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What Are Varicose Veins?

There are three types of blood vessels in humans. Arteries, veins and capillaries. Capillaries are microscopic and although they are all over your body, there are fortunately few problems the are associated with capillaries. Arteries are very important. They carry blood from the heart to all the organs. It is artery disease that leads to many of the worst life threatening problems. Atherosclerosis, or “hardening of the arteries, causes high blood pressure, heart attacks, stokes, sometimes kidney failure and is the most common fatal illness in the U.S. Artery disease is mostly a result of tobacco and our rich, fatty diet. Arteries are located deep inside and so most of the problems don’t become apparent until they cause severe symptoms.

Vein disease is different. There are lots more veins than arteries. They carry blood from the organs back to the heart. They do so, against the force of gravity because most of them have valves that make the blood go up and not fall back down. If the valves are working, the vein is called “competent”. If the valves are not working and blood goes backwards in the vein, the vein is called “incompetent.”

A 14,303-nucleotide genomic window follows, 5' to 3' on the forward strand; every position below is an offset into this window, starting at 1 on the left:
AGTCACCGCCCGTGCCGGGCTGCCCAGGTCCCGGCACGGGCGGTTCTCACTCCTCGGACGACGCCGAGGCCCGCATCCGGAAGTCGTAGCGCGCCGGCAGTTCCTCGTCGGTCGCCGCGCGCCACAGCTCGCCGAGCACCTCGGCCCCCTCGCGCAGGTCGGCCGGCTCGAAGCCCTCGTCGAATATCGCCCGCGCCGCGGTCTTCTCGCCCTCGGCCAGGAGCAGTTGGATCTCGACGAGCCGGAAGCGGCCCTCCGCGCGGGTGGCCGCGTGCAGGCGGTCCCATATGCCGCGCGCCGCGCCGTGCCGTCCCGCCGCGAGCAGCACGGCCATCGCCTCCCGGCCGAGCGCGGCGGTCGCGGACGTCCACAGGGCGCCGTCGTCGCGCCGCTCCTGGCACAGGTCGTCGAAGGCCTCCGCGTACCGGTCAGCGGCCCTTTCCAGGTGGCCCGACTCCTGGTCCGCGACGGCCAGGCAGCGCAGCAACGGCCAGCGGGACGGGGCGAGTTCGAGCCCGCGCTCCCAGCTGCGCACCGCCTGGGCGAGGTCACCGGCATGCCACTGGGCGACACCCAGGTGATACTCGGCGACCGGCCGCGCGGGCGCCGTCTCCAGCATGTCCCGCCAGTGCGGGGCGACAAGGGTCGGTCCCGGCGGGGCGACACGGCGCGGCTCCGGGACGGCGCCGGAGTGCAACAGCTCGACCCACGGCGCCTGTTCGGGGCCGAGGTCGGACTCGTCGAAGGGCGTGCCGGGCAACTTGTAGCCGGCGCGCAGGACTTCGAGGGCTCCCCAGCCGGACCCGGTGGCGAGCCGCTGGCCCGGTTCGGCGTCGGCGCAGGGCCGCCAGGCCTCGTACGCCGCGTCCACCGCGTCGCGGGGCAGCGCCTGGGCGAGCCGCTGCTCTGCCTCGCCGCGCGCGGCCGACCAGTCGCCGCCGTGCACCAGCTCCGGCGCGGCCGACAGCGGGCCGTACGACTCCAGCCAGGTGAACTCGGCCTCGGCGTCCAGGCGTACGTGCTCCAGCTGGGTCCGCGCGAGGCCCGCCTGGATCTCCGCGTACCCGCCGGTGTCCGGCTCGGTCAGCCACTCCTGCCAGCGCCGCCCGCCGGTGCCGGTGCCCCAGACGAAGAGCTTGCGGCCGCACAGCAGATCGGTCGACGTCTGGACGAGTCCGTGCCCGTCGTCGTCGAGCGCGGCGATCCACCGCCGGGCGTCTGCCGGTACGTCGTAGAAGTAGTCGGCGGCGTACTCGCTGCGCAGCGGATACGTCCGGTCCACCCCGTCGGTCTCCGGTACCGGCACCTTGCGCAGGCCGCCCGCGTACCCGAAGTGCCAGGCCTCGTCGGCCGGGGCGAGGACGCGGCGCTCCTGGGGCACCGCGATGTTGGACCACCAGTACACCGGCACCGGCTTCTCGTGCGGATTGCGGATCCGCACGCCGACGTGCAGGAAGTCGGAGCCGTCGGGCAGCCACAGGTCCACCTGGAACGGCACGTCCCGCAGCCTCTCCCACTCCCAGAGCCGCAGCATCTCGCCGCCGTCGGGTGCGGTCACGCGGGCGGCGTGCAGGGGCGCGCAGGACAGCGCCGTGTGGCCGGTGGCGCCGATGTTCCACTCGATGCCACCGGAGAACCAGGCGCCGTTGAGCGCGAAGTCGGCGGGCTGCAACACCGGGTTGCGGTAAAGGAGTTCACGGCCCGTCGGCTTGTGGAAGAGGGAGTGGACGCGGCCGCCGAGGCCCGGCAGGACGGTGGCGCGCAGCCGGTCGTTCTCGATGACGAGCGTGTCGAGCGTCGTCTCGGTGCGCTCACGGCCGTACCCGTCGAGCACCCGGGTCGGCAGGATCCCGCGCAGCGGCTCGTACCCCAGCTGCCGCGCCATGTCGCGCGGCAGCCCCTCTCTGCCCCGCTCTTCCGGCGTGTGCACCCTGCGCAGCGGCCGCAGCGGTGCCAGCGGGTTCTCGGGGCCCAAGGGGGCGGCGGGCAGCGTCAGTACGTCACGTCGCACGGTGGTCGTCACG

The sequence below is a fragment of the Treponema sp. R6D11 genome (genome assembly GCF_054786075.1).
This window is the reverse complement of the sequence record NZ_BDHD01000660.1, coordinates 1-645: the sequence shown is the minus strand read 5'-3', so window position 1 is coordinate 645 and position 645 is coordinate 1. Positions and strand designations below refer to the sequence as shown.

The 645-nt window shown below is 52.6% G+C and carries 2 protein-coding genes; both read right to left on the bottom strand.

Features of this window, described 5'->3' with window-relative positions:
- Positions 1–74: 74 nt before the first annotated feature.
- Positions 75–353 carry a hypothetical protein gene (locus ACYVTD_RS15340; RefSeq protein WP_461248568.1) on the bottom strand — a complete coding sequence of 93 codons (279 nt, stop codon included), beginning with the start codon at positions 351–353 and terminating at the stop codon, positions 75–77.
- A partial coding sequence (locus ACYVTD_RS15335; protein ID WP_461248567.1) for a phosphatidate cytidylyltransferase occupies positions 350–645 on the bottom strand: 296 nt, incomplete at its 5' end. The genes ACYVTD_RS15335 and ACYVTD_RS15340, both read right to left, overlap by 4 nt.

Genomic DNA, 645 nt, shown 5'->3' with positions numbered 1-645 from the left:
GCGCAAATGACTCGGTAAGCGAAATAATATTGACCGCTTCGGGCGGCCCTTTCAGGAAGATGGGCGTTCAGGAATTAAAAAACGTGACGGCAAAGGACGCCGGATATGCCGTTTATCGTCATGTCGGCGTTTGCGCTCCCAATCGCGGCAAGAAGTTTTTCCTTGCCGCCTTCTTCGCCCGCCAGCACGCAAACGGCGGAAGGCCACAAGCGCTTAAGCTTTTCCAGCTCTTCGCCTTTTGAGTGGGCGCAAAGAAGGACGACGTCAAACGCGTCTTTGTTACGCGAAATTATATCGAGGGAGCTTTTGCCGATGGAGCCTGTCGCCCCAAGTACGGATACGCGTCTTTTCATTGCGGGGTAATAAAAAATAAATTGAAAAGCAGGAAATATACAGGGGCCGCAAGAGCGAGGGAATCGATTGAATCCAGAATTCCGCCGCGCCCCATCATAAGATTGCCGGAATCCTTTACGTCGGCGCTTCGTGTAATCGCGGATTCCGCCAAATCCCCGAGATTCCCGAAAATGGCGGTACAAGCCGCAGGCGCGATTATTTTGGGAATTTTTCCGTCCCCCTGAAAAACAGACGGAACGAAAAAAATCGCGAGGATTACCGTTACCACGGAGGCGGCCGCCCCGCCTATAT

In the leg, there are two systems of veins, the deep system, which is down deep inside the leg muscles, and the superficial system, which is just under the skin.

Valve incompetence is common in the superficial system of veins in the legs. The deep system is contained by the muscles and the tough tissue called “fascia” but the superficial vein system is contained by skin,which can stretch. Anything that raises pressure in the vein system, like jobs that require standing, or pregnancy, will cause the superficial veins to stretch, and one valve can become incompetent. That puts more pressure on the next valve, and then pop, pop, pop, people get varicose veins.

You can think about the superficial vein system like an upside down tree. There are trunks, and branches and twigs. What you see and feel on the surface of the legs are the branches and twigs, but that often indicates incompetence in the trunks. Most peoples legs have two or three trunks. The most commonly affected trunk in the so called “great saphenous vein.” It begins in the groin and goes down to the ankle on the inside of the leg. So varicose veins in the middle of the thigh or the middle or front of the leg are usually due to incompetence in the valves of the greater saphenous vein. The next most commonly affected trunk is the short saphenous vein in the back of the calf. Varicose veins in the back or outside of the calf often come from this trunk. Then, sometimes, there can be a vein in the front of the thigh called the “anterior duplicated saphenous vein” and that can cause varicose vein on the front or outside of the thigh.

With duplex Doppler, that I talked about last week, we can examine your leg and find the underlying problem.

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